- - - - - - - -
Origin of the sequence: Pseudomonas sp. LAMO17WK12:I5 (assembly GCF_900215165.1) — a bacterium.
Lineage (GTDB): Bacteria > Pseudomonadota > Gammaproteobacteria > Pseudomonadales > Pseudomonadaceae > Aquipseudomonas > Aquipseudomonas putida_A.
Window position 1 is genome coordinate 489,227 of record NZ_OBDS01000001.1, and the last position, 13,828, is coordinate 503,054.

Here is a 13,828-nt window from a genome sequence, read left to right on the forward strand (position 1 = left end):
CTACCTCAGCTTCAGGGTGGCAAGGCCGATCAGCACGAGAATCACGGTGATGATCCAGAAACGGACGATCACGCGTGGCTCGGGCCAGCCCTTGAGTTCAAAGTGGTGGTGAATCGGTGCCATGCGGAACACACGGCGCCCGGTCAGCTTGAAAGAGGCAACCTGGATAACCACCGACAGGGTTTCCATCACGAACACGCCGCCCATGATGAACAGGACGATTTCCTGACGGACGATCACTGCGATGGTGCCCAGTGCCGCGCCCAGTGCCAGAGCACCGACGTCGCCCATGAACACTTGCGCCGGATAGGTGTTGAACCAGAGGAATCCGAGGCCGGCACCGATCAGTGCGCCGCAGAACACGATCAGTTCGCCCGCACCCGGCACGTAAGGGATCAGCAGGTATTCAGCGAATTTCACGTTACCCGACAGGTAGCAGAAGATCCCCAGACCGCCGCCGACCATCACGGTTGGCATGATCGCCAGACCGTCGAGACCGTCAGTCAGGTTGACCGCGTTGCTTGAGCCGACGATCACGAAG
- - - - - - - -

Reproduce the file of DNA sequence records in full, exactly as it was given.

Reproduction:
Origin of the sequence: Pseudomonas sp. LAMO17WK12:I5 (assembly GCF_900215165.1) — a bacterium.
Lineage (GTDB): Bacteria > Pseudomonadota > Gammaproteobacteria > Pseudomonadales > Pseudomonadaceae > Aquipseudomonas > Aquipseudomonas putida_A.
Window position 1 is genome coordinate 489,227 of record NZ_OBDS01000001.1, and the last position, 13,828, is coordinate 503,054.

Here is a 13,828-nt window from a genome sequence, read left to right on the forward strand (position 1 = left end):
CTACCTCAGCTTCAGGGTGGCAAGGCCGATCAGCACGAGAATCACGGTGATGATCCAGAAACGGACGATCACGCGTGGCTCGGGCCAGCCCTTGAGTTCAAAGTGGTGGTGAATCGGTGCCATGCGGAACACACGGCGCCCGGTCAGCTTGAAAGAGGCAACCTGGATAACCACCGACAGGGTTTCCATCACGAACACGCCGCCCATGATGAACAGGACGATTTCCTGACGGACGATCACTGCGATGGTGCCCAGTGCCGCGCCCAGTGCCAGAGCACCGACGTCGCCCATGAACACTTGCGCCGGATAGGTGTTGAACCAGAGGAATCCGAGGCCGGCACCGATCAGTGCGCCGCAGAACACGATCAGTTCGCCCGCACCCGGCACGTAAGGGATCAGCAGGTATTCAGCGAATTTCACGTTACCCGACAGGTAGCAGAAGATCCCCAGACCGCCGCCGACCATCACGGTTGGCATGATCGCCAGACCGTCGAGACCGTCAGTCAGGTTGACCGCGTTGCTTGAGCCGACGATCACGAAG